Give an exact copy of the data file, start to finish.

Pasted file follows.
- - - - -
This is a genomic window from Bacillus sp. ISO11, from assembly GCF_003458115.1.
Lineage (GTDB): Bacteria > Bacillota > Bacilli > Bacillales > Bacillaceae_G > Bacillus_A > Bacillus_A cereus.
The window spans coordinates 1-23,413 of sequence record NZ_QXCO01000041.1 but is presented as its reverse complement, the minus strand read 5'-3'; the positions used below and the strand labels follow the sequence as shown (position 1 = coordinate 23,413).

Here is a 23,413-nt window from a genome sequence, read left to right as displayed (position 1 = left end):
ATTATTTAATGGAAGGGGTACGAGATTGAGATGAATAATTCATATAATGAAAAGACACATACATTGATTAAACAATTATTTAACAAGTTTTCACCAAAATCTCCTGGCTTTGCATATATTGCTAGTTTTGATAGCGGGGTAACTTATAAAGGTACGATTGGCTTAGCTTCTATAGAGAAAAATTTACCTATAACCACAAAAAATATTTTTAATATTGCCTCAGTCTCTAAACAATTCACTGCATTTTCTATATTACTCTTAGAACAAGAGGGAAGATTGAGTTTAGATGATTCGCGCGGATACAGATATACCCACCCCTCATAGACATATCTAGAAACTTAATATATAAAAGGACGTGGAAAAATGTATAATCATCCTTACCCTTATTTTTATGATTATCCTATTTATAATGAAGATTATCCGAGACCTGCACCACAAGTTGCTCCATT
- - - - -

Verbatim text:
This is a genomic window from Bacillus sp. ISO11, from assembly GCF_003458115.1.
Lineage (GTDB): Bacteria > Bacillota > Bacilli > Bacillales > Bacillaceae_G > Bacillus_A > Bacillus_A cereus.
The window spans coordinates 1-23,413 of sequence record NZ_QXCO01000041.1 but is presented as its reverse complement, the minus strand read 5'-3'; the positions used below and the strand labels follow the sequence as shown (position 1 = coordinate 23,413).

Here is a 23,413-nt window from a genome sequence, read left to right as displayed (position 1 = left end):
ATTATTTAATGGAAGGGGTACGAGATTGAGATGAATAATTCATATAATGAAAAGACACATACATTGATTAAACAATTATTTAACAAGTTTTCACCAAAATCTCCTGGCTTTGCATATATTGCTAGTTTTGATAGCGGGGTAACTTATAAAGGTACGATTGGCTTAGCTTCTATAGAGAAAAATTTACCTATAACCACAAAAAATATTTTTAATATTGCCTCAGTCTCTAAACAATTCACTGCATTTTCTATATTACTCTTAGAACAAGAGGGAAGATTGAGTTTAGATGATTCGCGCGGATACAGATATACCCACCCCTCATAGACATATCTAGAAACTTAATATATAAAAGGACGTGGAAAAATGTATAATCATCCTTACCCTTATTTTTATGATTATCCTATTTATAATGAAGATTATCCGAGACCTGCACCACAAGTTGCTCCATT